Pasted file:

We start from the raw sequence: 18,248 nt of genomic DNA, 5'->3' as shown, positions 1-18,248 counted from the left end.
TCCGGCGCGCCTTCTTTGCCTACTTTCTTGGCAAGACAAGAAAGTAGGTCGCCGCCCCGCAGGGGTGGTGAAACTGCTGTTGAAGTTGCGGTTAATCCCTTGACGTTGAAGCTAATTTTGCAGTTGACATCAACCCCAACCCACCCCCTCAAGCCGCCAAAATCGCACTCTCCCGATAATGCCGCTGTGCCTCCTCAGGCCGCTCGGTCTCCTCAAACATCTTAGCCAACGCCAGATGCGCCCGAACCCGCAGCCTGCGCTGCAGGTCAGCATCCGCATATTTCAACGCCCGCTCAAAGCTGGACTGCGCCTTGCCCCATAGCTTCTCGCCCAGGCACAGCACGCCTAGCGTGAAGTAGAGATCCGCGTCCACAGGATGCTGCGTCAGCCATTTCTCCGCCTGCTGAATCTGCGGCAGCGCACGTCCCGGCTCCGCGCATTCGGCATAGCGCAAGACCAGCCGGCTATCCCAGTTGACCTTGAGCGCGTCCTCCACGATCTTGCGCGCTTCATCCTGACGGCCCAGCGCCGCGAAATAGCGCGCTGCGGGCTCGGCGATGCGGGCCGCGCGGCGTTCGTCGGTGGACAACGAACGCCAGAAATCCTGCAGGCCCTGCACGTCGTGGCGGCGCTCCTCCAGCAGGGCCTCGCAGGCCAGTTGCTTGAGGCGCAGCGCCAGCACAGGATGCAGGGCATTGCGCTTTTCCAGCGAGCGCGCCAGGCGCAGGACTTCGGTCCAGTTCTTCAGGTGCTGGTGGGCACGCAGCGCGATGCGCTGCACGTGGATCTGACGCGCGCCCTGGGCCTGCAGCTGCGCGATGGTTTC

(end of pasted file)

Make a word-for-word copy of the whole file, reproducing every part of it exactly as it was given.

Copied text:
We start from the raw sequence: 18,248 nt of genomic DNA, 5'->3' as shown, positions 1-18,248 counted from the left end.
TCCGGCGCGCCTTCTTTGCCTACTTTCTTGGCAAGACAAGAAAGTAGGTCGCCGCCCCGCAGGGGTGGTGAAACTGCTGTTGAAGTTGCGGTTAATCCCTTGACGTTGAAGCTAATTTTGCAGTTGACATCAACCCCAACCCACCCCCTCAAGCCGCCAAAATCGCACTCTCCCGATAATGCCGCTGTGCCTCCTCAGGCCGCTCGGTCTCCTCAAACATCTTAGCCAACGCCAGATGCGCCCGAACCCGCAGCCTGCGCTGCAGGTCAGCATCCGCATATTTCAACGCCCGCTCAAAGCTGGACTGCGCCTTGCCCCATAGCTTCTCGCCCAGGCACAGCACGCCTAGCGTGAAGTAGAGATCCGCGTCCACAGGATGCTGCGTCAGCCATTTCTCCGCCTGCTGAATCTGCGGCAGCGCACGTCCCGGCTCCGCGCATTCGGCATAGCGCAAGACCAGCCGGCTATCCCAGTTGACCTTGAGCGCGTCCTCCACGATCTTGCGCGCTTCATCCTGACGGCCCAGCGCCGCGAAATAGCGCGCTGCGGGCTCGGCGATGCGGGCCGCGCGGCGTTCGTCGGTGGACAACGAACGCCAGAAATCCTGCAGGCCCTGCACGTCGTGGCGGCGCTCCTCCAGCAGGGCCTCGCAGGCCAGTTGCTTGAGGCGCAGCGCCAGCACAGGATGCAGGGCATTGCGCTTTTCCAGCGAGCGCGCCAGGCGCAGGACTTCGGTCCAGTTCTTCAGGTGCTGGTGGGCACGCAGCGCGATGCGCTGCACGTGGATCTGACGCGCGCCCTGGGCCTGCAGCTGCGCGATGGTTTC